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Writers' Block
Help us finish a story by adding your own ideas. It's simple. Each month, we'll begin a new story.

Writer's Block
Story Image Help complete this Writers' Block with kids around the world. Each day this week, read where the story is going and send in what you think should happen next.

Fire Walker

Mika Star had a secret. A family secret. A secret that she hadn’t told anyone except Nightingale, her pet turtle. Mika was a member of the Wa-zha-zhi (Osage) tribe. She had inherited her green eyes from her mother (who was Irish-American) and her black hair and high cheekbones from her father (who was Osage). Mika’s father, who had died in a car accident when she was a baby, had been very proud of his Indian heritage. His tribal name was Pet-se-mo-ie, which means Fire Walker. He had grown up in Pawhuska, Oklahoma—the capital of the Osage nation—and loved to participate in the I’n-Lon-Schka, a ceremonial war dance held every June in Pawhuska. During the ceremony, the eldest sons dance around a drum circle wearing leather garments decorated with beads and ribbon work. The summer before she started sixth-grade, Mika attended her very first I’n-Lon-Schka. She enjoyed watching the men dance to the rhythm of the drums. At one point, she thought she could see her father’s spirit in the dance circle. And for the first time, she felt as proud of her Osage heritage as her father had. When she returned home, she vowed that she wouldn’t hide her family secret anymore. Mika lived in Palermo, Kansas, a small town on the banks of the Pawnee River. On the first day of school, her English teacher told the class to write an essay about something fun they had done that summer. They would have to read their essay aloud to the class at the end of the week. Mika decided the essay would be a perfect opportunity to reveal her secret. She began by writing: “My name is Mika, which means ‘raccoon’ in the language of my people, the Wa-zha-zhi.”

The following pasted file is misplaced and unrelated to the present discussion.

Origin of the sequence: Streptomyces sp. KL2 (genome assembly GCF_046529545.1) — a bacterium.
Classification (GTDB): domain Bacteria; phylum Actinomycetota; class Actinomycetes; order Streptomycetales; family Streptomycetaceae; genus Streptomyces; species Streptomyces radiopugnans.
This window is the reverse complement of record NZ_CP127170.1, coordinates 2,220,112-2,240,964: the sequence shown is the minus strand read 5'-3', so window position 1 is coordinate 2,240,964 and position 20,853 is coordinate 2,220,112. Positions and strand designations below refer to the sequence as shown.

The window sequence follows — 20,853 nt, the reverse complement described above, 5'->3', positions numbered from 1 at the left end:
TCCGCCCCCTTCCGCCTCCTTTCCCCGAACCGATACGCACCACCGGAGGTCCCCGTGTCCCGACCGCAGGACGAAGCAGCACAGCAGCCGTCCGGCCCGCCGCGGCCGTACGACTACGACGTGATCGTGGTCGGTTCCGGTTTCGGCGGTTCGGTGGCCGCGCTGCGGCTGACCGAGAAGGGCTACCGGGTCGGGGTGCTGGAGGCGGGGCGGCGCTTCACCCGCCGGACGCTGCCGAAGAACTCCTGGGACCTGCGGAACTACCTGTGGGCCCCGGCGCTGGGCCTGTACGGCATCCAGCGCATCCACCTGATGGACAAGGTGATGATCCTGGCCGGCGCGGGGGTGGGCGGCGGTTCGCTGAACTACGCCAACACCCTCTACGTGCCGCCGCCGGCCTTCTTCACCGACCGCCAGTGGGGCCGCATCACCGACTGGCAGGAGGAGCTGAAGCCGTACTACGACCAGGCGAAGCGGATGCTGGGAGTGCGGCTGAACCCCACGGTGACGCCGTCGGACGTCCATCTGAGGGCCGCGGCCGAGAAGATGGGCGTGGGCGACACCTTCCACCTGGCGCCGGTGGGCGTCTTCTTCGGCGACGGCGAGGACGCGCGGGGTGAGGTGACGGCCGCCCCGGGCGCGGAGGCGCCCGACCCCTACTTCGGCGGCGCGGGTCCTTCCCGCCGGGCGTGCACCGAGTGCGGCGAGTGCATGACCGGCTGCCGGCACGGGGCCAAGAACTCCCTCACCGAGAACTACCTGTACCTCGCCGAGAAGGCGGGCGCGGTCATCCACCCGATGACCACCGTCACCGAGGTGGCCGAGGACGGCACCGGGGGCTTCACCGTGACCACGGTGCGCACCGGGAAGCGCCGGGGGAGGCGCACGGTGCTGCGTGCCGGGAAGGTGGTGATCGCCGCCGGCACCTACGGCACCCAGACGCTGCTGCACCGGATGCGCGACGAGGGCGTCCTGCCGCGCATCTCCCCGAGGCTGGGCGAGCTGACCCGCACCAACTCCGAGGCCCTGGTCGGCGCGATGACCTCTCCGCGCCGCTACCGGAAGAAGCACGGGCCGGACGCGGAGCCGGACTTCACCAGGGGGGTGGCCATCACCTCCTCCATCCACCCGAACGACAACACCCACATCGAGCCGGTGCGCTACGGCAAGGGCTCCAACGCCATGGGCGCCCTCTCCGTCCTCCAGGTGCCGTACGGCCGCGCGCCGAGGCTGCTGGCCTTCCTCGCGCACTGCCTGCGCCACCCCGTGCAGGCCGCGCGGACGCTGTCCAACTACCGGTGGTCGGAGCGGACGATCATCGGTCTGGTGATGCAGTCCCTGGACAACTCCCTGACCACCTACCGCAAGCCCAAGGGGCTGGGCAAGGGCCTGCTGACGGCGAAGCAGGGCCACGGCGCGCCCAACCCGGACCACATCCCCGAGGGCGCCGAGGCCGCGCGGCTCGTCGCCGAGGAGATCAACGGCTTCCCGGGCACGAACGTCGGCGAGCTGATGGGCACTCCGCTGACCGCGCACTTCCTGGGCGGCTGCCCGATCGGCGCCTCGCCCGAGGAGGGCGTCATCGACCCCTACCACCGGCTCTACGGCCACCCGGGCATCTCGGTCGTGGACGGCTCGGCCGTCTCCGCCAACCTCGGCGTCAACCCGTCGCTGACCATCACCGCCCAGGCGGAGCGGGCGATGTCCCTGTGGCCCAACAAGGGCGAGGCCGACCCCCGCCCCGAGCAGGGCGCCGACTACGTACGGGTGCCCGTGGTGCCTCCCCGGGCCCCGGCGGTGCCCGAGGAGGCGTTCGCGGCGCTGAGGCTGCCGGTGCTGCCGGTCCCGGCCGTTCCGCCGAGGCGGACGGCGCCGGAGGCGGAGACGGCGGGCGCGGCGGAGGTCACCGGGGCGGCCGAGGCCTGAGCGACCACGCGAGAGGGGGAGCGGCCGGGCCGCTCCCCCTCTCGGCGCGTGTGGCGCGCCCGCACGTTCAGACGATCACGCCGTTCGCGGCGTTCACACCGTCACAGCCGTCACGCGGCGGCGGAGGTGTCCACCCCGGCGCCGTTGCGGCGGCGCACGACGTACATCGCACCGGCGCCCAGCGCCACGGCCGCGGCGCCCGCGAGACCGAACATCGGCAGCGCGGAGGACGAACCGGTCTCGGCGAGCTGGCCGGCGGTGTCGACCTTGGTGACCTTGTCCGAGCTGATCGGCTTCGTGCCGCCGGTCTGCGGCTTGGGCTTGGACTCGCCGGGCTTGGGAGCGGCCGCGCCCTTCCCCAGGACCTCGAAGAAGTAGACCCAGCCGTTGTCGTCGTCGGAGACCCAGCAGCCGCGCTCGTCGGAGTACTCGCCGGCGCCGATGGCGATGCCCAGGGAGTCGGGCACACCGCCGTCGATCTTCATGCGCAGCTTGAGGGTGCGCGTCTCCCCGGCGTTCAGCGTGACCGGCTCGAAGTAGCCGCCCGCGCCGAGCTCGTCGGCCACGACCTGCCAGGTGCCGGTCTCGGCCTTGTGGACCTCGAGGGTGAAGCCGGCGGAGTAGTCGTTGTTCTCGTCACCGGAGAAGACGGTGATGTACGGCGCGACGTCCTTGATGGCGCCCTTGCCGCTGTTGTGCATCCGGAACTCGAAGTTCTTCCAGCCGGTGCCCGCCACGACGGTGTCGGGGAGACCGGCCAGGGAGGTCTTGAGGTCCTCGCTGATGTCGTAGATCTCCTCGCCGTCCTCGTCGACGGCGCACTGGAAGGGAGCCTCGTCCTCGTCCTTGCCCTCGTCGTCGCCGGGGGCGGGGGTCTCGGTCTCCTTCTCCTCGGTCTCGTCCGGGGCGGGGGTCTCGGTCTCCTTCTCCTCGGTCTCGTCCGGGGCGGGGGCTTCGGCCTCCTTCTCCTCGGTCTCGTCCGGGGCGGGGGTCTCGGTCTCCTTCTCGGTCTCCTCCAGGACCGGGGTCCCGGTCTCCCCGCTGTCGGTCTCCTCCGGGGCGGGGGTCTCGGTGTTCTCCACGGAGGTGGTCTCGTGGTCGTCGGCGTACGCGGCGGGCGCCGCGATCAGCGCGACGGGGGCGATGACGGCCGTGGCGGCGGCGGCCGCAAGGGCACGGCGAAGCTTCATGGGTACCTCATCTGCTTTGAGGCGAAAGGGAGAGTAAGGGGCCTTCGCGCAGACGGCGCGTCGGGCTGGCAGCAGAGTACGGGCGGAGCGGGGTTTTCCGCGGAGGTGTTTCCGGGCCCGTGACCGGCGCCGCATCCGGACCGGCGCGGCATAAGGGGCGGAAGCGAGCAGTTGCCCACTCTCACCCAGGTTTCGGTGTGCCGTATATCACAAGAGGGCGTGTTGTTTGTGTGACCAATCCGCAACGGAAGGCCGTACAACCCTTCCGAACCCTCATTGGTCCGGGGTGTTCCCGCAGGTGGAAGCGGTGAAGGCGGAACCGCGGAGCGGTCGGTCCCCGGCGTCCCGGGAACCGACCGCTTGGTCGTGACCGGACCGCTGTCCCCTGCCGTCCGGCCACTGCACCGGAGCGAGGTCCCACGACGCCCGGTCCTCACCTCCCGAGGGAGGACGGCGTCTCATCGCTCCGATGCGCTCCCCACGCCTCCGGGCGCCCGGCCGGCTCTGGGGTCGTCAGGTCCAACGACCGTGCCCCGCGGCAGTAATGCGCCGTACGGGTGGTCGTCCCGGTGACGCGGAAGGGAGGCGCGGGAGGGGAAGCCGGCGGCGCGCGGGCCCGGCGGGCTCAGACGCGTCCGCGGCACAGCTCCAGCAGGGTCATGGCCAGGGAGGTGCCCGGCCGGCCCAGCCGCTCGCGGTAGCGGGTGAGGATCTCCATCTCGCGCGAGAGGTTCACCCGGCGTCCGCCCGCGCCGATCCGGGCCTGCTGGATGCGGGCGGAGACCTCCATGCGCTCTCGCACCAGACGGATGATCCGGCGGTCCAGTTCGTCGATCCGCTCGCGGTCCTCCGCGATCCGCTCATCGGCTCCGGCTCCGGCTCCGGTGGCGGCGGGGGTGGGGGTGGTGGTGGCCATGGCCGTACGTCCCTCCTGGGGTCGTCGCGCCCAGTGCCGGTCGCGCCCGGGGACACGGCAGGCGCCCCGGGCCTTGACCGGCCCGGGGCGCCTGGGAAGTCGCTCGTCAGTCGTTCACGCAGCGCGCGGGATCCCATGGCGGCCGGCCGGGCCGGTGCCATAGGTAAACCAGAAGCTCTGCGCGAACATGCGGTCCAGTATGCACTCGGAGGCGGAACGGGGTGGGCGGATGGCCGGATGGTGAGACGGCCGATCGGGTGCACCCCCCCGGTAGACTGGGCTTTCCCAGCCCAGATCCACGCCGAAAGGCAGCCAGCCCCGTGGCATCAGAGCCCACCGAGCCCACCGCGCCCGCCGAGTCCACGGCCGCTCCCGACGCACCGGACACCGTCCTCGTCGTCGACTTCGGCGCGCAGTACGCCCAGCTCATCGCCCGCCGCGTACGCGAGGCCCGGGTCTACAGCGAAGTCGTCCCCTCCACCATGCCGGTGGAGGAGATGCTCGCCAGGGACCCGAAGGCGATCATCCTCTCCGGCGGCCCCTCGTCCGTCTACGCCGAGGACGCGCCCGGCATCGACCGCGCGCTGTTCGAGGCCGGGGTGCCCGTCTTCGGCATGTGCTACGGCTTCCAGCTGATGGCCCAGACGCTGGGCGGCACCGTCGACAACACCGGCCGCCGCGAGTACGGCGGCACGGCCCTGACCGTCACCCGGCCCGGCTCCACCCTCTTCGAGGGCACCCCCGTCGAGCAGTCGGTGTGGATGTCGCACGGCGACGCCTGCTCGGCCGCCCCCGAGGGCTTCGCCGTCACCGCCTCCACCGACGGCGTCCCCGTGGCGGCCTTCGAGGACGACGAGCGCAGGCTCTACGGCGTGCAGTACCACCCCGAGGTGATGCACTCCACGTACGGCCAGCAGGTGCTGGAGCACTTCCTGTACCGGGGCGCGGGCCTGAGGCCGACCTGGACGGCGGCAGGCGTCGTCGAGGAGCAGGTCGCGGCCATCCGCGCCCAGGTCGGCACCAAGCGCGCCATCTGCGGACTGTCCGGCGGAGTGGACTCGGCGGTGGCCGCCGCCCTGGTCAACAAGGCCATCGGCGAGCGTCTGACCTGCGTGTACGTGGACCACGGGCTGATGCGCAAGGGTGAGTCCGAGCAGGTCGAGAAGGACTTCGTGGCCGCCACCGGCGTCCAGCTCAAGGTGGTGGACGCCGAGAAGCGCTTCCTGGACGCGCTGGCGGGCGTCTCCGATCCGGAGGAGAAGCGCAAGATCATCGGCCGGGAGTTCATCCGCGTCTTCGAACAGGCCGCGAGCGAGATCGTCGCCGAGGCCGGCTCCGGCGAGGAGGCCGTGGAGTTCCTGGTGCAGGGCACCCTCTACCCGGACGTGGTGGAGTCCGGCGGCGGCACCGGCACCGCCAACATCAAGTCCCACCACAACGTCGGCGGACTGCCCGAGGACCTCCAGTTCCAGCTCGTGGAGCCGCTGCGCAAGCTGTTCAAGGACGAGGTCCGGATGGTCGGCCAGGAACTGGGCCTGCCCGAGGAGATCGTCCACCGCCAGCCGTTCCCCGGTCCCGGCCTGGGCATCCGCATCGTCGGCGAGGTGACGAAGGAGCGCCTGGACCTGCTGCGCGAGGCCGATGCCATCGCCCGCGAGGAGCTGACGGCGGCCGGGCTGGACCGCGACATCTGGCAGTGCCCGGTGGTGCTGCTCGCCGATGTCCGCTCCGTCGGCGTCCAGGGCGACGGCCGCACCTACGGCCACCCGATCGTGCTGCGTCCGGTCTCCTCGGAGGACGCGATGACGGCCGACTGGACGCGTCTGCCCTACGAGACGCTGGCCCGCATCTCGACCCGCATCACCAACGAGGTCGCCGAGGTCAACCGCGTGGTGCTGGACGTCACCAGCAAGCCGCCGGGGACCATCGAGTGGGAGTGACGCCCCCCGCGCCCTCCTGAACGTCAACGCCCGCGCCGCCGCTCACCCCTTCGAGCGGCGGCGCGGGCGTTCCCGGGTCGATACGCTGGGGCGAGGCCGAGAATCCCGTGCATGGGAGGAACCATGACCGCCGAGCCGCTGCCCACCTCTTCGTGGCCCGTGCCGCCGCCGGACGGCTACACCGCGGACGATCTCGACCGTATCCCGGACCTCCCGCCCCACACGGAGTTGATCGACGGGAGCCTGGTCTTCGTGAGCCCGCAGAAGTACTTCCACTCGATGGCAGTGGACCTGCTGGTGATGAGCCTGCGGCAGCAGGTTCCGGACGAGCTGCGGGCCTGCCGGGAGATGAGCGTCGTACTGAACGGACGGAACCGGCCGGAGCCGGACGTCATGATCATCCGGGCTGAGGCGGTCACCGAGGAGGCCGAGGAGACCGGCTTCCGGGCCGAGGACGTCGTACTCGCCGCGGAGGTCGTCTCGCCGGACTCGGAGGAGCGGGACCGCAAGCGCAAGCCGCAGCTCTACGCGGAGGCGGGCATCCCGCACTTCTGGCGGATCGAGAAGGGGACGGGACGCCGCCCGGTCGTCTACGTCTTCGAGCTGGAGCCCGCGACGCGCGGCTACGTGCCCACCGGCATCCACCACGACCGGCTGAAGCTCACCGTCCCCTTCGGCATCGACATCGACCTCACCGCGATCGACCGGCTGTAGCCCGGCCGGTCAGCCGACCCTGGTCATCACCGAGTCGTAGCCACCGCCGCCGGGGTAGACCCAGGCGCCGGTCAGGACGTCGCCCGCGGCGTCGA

Nancy K
Age 10
San Antonio

"I have been ashamed of my heritage in the past, but now I am very proud of it. I want to share something that I have been hiding for a very long time. You see, my father was born into an Indian tribe from Oklahoma, and I am half Osage."

Age 14
Saudi Arabia

"This summer was very exciting. I watched for the first time my own tribe doing the I'n-Lon-Schka. You should have seen the men dancing, it was amazing, really amazing!"

Age 13

"The music was great and the atmosphere was fab. I loved every bit of it, and it also made me accept who I am."

Age 15
San Antonio

"I felt at ease for the first time and was able to feel proud, and not ashamed, to admit where I come from. Now I hold the same passion for my tribe that my father held in his soul."

Helen G.
Age 12
Elsa, TX

After Mika finished reading, her teacher said, "That was a fantastic story!" Then the class started clapping and cheering. Mika felt very proud.

Age 13
New Haven

She felt like she was somebody very special. Later that day, at lunch, everybody told Mika what a great job she did. Some kids even asked her when was the next time she would visit her tribe and if she could bring some stuff back. Mika was delighted and she couldn't wait to go back to Pawhuska!

Reading Is Fundamental